Lindholm: Putting Hester’s Accomplishments In Historical Perspective

By Scott Lindholm-

(CBS) The Devin Hester era is over in Chicago. He rates among the best punt and kick returners of all time, and a closer look at his kick and punt return numbers shows how amazing he was.

Hester ranks 12th in NFL history in combined kick and punt return yardage with 8,745 yards (regular season only). Brian Mitchell is the all-time leader with more than 19,000 combined return yards, so Hester’s yardage isn’t exceptional. What set him apart was his ability to return punts, as his 13 punt return touchdowns are an NFL record. More than that, he returned them with stunning frequency:

Player From To Ret TD Ret/TD
Devin Hester 2006 2013 264 13 20.3
Eric Metcalf 1989 2002 351 10 35.1
Brian Mitchell 1990 2003 463 9 51.4
Jack Christiansen 1951 1958 85 8 10.6
Rick Upchurch 1975 1983 248 8 31.0
Desmond Howard 1992 2002 226 7 32.3
Dave Meggett 1989 1998 349 7 49.9
Darrien Gordon 1993 2002 314 6 52.3
Dante Hall 2000 2008 216 6 36.0
Billy Johnson 1974 1988 282 6 47.0

Adapted from data at

Other than a player from almost 70 years ago, Hester returned punts for touchdowns at a rate significantly better than the best punt returners in history. Even taking into account that he only returned one punt for a touchdown in the past two years, he was easily the best in the modern era.

Hester changed the way kick and punt returns were shown. Field level camera angles from the perspective of the returner began to be used, and when he broke one it was exciting to see him exploit the slightest advantage and leave defenses behind. He was fast, but he didn’t have once-in-a-lifetime speed as his 4.41-second 40-yard dash time in the NFL combine places him with a large group of other players. He had an uncanny ability to make defenders miss and did that one thing extremely well.

Unfortunately, the  modern NFL has decreased the value of Hester’s return skills. This table shows the percentage of touchbacks on kickoffs since 2000:

Year Kickoffs Touchbacks TB% KRTD Avg Ret
2000 2272 217 9.6% 15 21.9
2001 2250 213 9.5% 10 21.6
2002 2438 195 8.0% 17 21.8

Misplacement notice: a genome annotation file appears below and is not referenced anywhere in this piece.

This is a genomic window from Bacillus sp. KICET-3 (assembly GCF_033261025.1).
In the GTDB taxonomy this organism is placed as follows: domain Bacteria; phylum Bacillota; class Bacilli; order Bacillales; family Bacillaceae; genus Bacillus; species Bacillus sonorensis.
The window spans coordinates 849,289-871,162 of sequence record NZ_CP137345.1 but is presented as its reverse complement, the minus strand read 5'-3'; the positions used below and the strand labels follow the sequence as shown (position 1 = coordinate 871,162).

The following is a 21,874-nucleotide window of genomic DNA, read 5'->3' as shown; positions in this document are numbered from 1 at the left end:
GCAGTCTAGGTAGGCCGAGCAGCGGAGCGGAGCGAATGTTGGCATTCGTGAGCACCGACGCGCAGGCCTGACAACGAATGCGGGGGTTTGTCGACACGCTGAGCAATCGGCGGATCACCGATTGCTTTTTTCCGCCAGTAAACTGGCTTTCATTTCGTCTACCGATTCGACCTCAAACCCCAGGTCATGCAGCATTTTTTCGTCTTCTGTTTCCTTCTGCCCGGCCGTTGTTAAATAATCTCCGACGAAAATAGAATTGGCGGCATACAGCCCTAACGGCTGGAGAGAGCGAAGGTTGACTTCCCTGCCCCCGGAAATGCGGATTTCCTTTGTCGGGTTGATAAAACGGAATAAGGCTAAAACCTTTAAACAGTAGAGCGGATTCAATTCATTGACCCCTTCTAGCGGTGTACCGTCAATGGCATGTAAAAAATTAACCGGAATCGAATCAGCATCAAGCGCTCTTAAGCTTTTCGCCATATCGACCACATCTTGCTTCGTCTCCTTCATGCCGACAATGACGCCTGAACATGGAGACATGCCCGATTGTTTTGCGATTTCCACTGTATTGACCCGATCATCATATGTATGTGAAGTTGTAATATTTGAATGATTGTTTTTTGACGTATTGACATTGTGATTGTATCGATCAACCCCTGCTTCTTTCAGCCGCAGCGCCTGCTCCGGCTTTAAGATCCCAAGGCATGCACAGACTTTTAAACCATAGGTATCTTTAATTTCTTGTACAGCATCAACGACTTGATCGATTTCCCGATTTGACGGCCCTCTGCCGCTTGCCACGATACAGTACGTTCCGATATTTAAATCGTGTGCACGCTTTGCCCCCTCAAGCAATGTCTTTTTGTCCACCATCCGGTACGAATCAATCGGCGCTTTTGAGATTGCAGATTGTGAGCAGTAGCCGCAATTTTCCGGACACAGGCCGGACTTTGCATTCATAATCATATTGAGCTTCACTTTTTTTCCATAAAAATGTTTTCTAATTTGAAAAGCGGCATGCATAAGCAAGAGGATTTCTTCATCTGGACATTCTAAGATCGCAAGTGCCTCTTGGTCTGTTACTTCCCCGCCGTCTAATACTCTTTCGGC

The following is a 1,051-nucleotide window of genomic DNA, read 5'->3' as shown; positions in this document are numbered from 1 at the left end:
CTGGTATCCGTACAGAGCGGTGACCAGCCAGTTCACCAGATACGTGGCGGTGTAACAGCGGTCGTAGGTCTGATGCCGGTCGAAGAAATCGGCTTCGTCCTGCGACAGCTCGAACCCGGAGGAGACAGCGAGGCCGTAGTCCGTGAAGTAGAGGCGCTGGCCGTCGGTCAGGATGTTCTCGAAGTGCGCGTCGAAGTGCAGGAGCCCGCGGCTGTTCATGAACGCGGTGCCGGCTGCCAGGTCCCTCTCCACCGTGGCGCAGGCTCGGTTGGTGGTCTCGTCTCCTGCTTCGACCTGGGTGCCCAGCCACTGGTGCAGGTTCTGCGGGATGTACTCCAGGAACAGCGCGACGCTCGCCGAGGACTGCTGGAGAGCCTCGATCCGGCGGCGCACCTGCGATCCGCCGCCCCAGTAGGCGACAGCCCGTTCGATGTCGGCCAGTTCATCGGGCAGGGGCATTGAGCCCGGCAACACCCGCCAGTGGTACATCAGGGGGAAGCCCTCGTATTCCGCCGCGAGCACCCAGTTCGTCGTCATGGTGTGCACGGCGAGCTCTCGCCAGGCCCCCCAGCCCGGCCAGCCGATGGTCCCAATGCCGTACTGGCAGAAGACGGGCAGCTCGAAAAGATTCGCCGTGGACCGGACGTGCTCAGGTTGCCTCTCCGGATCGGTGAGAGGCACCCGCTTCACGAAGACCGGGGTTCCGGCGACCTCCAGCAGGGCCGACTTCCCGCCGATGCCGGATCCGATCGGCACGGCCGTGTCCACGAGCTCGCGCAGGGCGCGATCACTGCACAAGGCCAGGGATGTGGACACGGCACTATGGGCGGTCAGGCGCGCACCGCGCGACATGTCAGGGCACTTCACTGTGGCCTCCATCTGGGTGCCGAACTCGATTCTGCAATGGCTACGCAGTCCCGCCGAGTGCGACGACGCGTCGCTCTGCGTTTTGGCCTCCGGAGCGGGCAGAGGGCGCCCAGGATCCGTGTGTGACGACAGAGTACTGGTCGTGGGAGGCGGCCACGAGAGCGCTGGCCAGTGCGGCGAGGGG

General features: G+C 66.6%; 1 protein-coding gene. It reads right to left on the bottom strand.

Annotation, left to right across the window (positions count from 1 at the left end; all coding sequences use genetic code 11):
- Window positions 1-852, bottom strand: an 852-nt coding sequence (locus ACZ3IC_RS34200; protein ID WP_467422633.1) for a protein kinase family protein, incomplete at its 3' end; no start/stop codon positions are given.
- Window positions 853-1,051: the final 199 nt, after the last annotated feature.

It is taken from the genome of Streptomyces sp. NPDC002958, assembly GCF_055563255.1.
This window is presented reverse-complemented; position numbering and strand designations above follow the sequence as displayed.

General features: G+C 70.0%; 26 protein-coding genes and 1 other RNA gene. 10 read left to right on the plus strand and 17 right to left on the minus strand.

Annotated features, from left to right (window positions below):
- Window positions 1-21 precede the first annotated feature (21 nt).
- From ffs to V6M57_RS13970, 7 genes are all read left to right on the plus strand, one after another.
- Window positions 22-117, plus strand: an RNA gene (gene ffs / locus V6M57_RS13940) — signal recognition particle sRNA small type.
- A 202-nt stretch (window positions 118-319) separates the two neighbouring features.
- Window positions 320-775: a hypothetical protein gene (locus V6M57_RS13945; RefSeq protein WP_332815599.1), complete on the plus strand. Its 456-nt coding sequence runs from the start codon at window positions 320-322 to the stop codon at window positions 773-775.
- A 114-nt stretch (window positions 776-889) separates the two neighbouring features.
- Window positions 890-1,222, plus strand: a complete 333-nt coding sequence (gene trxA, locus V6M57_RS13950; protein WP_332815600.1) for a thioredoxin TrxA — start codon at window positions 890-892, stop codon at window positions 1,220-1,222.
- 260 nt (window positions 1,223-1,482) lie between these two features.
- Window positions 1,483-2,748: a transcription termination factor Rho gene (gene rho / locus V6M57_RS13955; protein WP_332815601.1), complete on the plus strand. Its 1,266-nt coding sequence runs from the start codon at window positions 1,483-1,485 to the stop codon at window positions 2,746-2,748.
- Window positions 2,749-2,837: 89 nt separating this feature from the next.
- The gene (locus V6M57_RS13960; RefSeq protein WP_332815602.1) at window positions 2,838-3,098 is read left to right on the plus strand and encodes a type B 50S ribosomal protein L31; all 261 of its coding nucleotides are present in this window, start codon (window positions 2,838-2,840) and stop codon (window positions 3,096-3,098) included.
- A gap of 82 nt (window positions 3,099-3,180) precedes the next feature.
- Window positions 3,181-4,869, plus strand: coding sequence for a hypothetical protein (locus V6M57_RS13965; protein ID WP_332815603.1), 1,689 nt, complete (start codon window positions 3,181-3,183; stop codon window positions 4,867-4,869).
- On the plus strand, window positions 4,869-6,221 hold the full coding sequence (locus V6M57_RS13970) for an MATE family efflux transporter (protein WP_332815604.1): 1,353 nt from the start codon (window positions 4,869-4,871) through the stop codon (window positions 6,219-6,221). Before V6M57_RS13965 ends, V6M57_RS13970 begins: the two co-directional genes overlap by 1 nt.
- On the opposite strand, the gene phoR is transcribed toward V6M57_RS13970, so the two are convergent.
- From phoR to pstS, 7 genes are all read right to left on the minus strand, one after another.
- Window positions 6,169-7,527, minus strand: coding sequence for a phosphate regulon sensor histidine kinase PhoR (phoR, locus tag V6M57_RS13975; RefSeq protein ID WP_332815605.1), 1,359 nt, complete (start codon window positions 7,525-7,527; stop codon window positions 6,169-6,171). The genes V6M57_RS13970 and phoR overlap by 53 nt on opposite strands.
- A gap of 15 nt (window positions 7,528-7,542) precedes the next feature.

2003 2389 187 7.8% 13 21.6
2004 2403 205 8.5% 17 21.7
2005 2384 217 9.1% 12 22.3
2006 2378 315 13.2% 9 22.5
2007 2441 311 12.7% 25 22.6
2008 2522 369 14.6% 13 22.8
2009 2411 394 16.3% 18 22.6
2010 2483 415 16.7% 23 22.3
2011 2515 1120 44.5% 9 23.8
2012 2561 1155 45.1% 13 23.6
2013 2620 1306 49.8% 7 23.4

Adapted from play-by-play data at

Since moving the kickoff to the 35-yard line in 2011, returns have decreased dramatically. With half of all kickoffs sailing over the returner’s head, paying even the league veteran minimum is difficult to justify, particularly with the defensive needs the Bears have. Hester may have difficulty catching on with another team, as salary cap pressures cause teams to utilize return men who can also fill other roles. A pure kick returner in the modern NFL is a luxury most teams can ill afford.

Punter Ray Guy will be inducted into the NFL Hall of Fame this summer, making him only the second special teams player to achieve this honor. Hester deserves serious Hall of Fame discussion when his time comes but will be fighting an uphill battle. He specialized in a niche aspect of the NFL, and the fact he was the best ever at it probably won’t be enough. In an era of increased offense and a decreased emphasis on the skill in which he excelled, it will be easy for future evaluators to overlook his accomplishments as ones from a different football era.

None of this diminishes Hester’s career. He was the focus of attention when he was back to receive a punt or kick and electrified audiences with his moves. As nagging injuries began to slow him down, he seemed to infuriate us with his tendency to run side-to-side or even backward, but nothing can taint his first two seasons. Hester had a combined 11 return touchdowns those first two years — the next-closest in NFL history is six.

But it’s time to part ways, wish Hester all the best and see if he can make another team’s roster.

Devin Hester, you were ridiculous. Thanks for the memories.

Follow Scott on Twitter @ScottLindholm.

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